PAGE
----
Beans of any sort from navy to pinto, black, or green beans... cooked and then made into a salad with italian dressing, western dressing, or wine vinegar with chopped cooked potatoes, onions, green peppers, corn, cooked carrots, whatever root veggies you want to add. chill and eat... add ham for another flavor. A thousand combinations possible.
tastes best after a day or two when the flavors can mingle.
Beans smushed with peanut butter to make a paste and spread on toast
Beans cooked then drained, buttered with salt and pepper, combine various types or leave them plain.
Rice with chicken broth and tiny macaroni such as alphabets or rizzoto... brown the macaroni with a bit of butter,
add a bit of broth, add cooked rice and stir till the rice is sizzling... rice-a-roni stuff, but home made. Add parsley, celery, onion, sage, whatever sounds good. it is fun to experiment.
add tomato or tomato sauce and brown sugar or molasses for a whole different slant on things with cooked beans or rice. Ham or chicken, pork, all go good with this. add ginger or curry for a real nice little "snap' to it.
 

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What about baked beans, 3 beans salad with vinagar and oil, or add some canned ham, or make bean tostada's, or fresh cooked beans added to a vinagrette with fresh veggies and croutons, cheese. You can make bean soup, minestoni, chili, bean burritoes, enchiladas, taco pizza. The list goes on and on. Add beans as a filler to make meat go further or in place of.
Basically if you got sugar, flour, spices, grains, lard or oil, shortening, vinegar the sky's the limit to your creativity.

Go to a recipe web site and do a search for bean recipes, rice and grain recipes and print out the recipes that look interesting to you and inventory the add ins to make them to your preps.
 

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It would be easier to ask,"What can I NOT add to rice?" I live in Arkansas and we are the rice capitol of the U.S.. Cheap and versatile, just like I like it!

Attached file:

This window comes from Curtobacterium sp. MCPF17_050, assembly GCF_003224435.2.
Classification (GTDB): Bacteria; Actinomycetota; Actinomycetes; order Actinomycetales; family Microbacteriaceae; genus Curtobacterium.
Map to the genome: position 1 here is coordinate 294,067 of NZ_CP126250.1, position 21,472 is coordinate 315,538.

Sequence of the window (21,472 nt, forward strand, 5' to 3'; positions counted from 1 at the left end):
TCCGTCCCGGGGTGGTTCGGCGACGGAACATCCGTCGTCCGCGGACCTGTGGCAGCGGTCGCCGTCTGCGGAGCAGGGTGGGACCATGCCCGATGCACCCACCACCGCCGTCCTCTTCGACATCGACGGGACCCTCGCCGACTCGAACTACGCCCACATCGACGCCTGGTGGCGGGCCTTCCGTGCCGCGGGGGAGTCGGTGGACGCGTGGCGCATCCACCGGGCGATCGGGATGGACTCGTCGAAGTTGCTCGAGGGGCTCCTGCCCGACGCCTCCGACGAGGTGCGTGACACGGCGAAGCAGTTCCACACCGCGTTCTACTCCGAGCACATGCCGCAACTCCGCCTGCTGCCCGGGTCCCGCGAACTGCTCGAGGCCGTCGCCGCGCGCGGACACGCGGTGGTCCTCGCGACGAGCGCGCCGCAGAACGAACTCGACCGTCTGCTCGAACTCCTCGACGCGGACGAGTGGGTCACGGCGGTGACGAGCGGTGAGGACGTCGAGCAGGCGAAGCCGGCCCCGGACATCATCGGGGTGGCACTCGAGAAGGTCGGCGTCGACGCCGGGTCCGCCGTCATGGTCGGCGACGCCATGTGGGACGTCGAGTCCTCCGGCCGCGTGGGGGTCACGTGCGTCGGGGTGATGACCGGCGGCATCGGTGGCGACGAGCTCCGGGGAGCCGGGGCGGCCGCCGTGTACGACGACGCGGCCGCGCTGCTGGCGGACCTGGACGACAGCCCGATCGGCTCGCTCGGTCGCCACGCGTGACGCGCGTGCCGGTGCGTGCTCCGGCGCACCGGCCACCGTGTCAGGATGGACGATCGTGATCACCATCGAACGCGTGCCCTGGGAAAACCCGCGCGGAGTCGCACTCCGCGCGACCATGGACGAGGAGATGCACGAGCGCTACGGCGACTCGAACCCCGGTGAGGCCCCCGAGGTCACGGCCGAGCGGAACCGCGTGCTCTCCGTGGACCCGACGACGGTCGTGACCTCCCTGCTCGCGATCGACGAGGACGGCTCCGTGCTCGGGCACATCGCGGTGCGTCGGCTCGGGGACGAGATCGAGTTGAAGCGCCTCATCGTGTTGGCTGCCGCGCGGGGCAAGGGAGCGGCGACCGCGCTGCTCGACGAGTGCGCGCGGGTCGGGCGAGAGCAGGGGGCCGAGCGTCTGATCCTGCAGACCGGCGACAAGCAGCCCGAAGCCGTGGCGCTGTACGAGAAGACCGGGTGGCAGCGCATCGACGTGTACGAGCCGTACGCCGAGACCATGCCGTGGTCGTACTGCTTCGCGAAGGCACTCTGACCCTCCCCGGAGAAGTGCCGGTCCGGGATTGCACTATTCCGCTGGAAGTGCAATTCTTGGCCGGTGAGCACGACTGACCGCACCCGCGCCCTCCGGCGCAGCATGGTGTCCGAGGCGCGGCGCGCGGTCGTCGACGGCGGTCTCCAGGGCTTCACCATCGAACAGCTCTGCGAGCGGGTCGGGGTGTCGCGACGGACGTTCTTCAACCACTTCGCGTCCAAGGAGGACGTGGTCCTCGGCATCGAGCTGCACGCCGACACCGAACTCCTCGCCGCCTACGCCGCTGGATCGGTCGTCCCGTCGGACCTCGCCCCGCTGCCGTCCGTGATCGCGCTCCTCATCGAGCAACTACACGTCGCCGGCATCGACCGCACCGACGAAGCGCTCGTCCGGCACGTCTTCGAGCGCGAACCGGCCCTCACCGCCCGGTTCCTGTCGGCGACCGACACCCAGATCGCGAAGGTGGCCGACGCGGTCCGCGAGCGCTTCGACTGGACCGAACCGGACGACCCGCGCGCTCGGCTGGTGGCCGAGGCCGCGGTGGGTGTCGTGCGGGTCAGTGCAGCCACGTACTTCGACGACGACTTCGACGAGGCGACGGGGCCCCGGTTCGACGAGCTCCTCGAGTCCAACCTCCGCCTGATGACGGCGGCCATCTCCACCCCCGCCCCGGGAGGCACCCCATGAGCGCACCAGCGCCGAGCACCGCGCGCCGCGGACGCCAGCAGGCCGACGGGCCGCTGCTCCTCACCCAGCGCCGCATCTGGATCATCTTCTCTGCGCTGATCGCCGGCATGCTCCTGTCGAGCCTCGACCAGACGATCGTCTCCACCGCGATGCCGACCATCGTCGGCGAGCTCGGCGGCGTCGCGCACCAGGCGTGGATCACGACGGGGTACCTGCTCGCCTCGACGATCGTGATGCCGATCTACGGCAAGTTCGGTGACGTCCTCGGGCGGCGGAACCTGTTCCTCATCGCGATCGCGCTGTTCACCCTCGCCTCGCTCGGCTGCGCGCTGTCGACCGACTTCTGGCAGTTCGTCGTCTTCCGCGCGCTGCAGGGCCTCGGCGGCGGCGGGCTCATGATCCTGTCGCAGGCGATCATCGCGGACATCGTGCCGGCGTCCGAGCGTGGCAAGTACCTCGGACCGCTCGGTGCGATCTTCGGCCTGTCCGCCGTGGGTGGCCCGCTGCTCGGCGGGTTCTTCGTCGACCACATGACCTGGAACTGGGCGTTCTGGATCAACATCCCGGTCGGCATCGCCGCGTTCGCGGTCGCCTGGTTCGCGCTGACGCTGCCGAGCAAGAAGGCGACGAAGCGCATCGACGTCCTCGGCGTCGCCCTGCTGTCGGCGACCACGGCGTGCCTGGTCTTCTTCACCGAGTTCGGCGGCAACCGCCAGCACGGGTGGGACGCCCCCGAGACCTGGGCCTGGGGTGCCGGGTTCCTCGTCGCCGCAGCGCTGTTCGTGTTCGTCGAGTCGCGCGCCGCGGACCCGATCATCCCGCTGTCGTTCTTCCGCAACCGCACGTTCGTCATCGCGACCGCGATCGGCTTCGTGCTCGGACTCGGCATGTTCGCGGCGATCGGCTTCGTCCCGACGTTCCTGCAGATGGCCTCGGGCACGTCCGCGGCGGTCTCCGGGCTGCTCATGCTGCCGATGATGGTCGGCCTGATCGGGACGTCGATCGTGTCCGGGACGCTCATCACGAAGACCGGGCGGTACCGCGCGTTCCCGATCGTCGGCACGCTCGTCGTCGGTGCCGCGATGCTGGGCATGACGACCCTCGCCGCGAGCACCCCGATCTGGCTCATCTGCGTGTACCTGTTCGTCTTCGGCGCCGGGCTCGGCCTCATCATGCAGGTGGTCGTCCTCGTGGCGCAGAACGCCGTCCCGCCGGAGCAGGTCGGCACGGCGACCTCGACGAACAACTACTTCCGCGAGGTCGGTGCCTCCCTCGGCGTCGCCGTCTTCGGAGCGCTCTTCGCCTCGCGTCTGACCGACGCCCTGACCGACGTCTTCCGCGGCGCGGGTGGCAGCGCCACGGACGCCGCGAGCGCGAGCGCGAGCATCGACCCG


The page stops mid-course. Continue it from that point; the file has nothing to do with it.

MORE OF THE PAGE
I'm with you on that. I am capable of making any kind of concoction in the kitchen. Sometimes it really turns out good, other times, eh...

I keep a very large supply of seasoning on hand. Many mixes and different flavors. Another good idea would be to grow your own herbs. Easy to add to any dish and instantly create a little different flavor to keep thing interesting.
Basil - many varieties with different flavors
Cilantro - goes great with rice
Parsley -
Rosemary -
etc...

I also am big on buying the seasoned rice and rice and beans packs. Most of them come in mylar bags and will last several years without doing anything extra. So many different flavors and varieties are available - the flavors range from Mexican to buttered herb to Thai and so on. Even the yellow saffron rice is real good.. On many occasions I have eaten 3-4 yr old packs of seasoned rice dishes and they were perfectly fine.

It's really not that much more expensive to stock up on things like that. Especially when you find them on sale.
 

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Powdered chili seasoning. Not chili powder, but the complete, whole shebang -- the stuff you just dump in with tomatoes and beef and make chili. The dry powder keeps darned near forever, near as I can tell (I've eaten it at 13 years past it's "expiration" date and it was fine).

Goes great with rice.